N2 - Background Vertebral rotation in straight spines or in spines with small scoliosis may potentially affect measurement of radiological parameters in both the frontal and sagittal plane. This is important, since it could lead to potential misdiagnosis of scoliosis and other clinical consequences, and until now, this has not been examined. Purpose To examine the effect of axial vertebral rotation of the spine on measurement of common radiological parameters. Material and Methods Reconstructions from computed tomography scans of 40 consecutive included and anonymized patients with straight spines or small scoliosis. Fourteen sagittal and coronal reconstructions covering the whole pelvis and spine were executed. Radiographic parameters in both the frontal and sagittal plane were measured blinded and separately by three doctors. These parameters were evaluated for inter-rater reliability using intraclass correlation coefficient and mixed model analysis for the effects of rotation. The parameters were also analyzed sub-stratified according to "Lenke's classification" and 15 sub-categories of thoracic and lumbar Cobb's angle (CA). Results Vertebral rotation in general does not have any significant effects in both the frontal and sagittal plane. However, there are significant effects on CA and spinopelvic radiologic parameters in extreme rotation or for larger scoliosis. Inter-rater reliability was very good to good. Conclusion In conclusion, axial spinal rotation does not influence common radiological parameters in the frontal and sagittal plane, except in cases of extreme rotation or large scoliosis for selected parameters; thus, this does not lead to potential misinterpretation in scoliosis diagnosis, treatment, or research.

AB - Background Vertebral rotation in straight spines or in spines with small scoliosis may potentially affect measurement of radiological parameters in both the frontal and sagittal plane. This is important, since it could lead to potential misdiagnosis of scoliosis and other clinical consequences, and until now, this has not been examined. Purpose To examine the effect of axial vertebral rotation of the spine on measurement of common radiological parameters. Material and Methods Reconstructions from computed tomography scans of 40 consecutive included and anonymized patients with straight spines or small scoliosis. Fourteen sagittal and coronal reconstructions covering the whole pelvis and spine were executed. Radiographic parameters in both the frontal and sagittal plane were measured blinded and separately by three doctors. These parameters were evaluated for inter-rater reliability using intraclass correlation coefficient and mixed model analysis for the effects of rotation. The parameters were also analyzed sub-stratified according to "Lenke's classification" and 15 sub-categories of thoracic and lumbar Cobb's angle (CA). Results Vertebral rotation in general does not have any significant effects in both the frontal and sagittal plane. However, there are significant effects on CA and spinopelvic radiologic parameters in extreme rotation or for larger scoliosis. Inter-rater reliability was very good to good. Conclusion In conclusion, axial spinal rotation does not influence common radiological parameters in the frontal and sagittal plane, except in cases of extreme rotation or large scoliosis for selected parameters; thus, this does not lead to potential misinterpretation in scoliosis diagnosis, treatment, or research.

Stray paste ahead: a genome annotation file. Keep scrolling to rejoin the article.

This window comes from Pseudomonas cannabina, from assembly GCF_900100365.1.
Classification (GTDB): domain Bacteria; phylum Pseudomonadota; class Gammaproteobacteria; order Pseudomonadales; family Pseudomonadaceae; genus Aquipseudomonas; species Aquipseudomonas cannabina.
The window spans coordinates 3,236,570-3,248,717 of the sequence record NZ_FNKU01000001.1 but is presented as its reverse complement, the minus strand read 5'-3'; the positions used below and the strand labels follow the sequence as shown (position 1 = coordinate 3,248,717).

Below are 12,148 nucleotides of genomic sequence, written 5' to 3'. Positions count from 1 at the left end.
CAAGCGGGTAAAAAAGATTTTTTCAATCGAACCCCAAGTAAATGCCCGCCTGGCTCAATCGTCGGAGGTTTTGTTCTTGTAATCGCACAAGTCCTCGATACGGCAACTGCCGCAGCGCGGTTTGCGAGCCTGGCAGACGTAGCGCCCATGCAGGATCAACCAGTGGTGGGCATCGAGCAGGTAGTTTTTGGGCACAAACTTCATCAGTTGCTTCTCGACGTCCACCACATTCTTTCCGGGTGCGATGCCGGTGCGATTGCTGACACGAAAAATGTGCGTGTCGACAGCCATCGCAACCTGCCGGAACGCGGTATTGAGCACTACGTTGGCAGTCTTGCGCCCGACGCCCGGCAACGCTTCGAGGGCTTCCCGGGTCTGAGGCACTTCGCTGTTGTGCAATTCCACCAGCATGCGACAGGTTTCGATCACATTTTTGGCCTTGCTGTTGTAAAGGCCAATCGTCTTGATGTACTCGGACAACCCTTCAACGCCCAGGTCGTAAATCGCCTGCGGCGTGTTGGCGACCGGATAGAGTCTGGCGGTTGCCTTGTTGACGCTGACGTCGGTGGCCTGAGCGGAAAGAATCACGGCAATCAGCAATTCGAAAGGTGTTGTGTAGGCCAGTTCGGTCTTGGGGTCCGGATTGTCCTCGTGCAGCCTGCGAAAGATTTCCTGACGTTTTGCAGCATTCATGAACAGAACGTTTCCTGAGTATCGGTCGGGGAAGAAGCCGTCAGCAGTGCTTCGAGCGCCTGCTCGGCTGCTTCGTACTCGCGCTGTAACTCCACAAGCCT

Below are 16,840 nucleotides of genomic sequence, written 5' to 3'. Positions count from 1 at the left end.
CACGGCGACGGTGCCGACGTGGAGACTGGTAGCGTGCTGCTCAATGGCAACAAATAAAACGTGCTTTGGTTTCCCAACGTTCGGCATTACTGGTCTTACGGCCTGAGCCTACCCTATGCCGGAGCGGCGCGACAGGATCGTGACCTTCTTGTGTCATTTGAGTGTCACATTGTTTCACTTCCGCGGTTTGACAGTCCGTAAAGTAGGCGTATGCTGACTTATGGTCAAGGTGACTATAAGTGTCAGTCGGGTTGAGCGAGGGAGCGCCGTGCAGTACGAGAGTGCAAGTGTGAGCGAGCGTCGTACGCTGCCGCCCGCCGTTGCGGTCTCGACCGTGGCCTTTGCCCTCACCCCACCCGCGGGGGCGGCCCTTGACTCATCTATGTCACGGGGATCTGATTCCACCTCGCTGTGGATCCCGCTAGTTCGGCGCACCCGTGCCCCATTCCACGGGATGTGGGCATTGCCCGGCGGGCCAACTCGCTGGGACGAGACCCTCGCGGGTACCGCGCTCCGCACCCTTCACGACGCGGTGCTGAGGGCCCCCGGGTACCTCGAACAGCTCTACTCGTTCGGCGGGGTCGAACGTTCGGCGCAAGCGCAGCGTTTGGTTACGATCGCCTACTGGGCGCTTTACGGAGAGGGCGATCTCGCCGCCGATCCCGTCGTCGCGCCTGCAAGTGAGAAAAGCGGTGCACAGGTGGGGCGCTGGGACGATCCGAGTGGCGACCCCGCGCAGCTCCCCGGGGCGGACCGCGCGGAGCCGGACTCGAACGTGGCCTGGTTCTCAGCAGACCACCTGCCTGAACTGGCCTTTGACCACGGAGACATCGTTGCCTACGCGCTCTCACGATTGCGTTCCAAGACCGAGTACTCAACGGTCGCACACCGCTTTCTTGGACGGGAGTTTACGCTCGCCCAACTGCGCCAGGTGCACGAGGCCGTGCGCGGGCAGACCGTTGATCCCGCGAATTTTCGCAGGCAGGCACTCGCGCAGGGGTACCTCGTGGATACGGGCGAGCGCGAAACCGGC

KW - Axial rotation

KW - Cobb's angle

KW - Nash and Moe's classification

KW - pelvic incidence

KW - sacral slope

KW - scoliosis

KW - Diagnosis, Differential

KW - Reproducibility of Results

KW - Cross-Sectional Studies

KW - Tomography, X-Ray Computed/methods

KW - Humans

KW - Male

KW - Rotation

KW - Adult

KW - Female

KW - Radiographic Image Interpretation, Computer-Assisted

KW - Anatomic Landmarks

KW - Scoliosis/diagnostic imaging

UR - http://www.scopus.com/inward/record.url?scp=85049022352&partnerID=8YFLogxK

U2 - 10.1177/0284185118780905

DO - 10.1177/0284185118780905

M3 - Journal article

VL - 60

SP - 338

EP - 346

JO - Acta Radiologica

JF - Acta Radiologica

SN - 0284-1851

IS - 3

ER -

ID: 54680320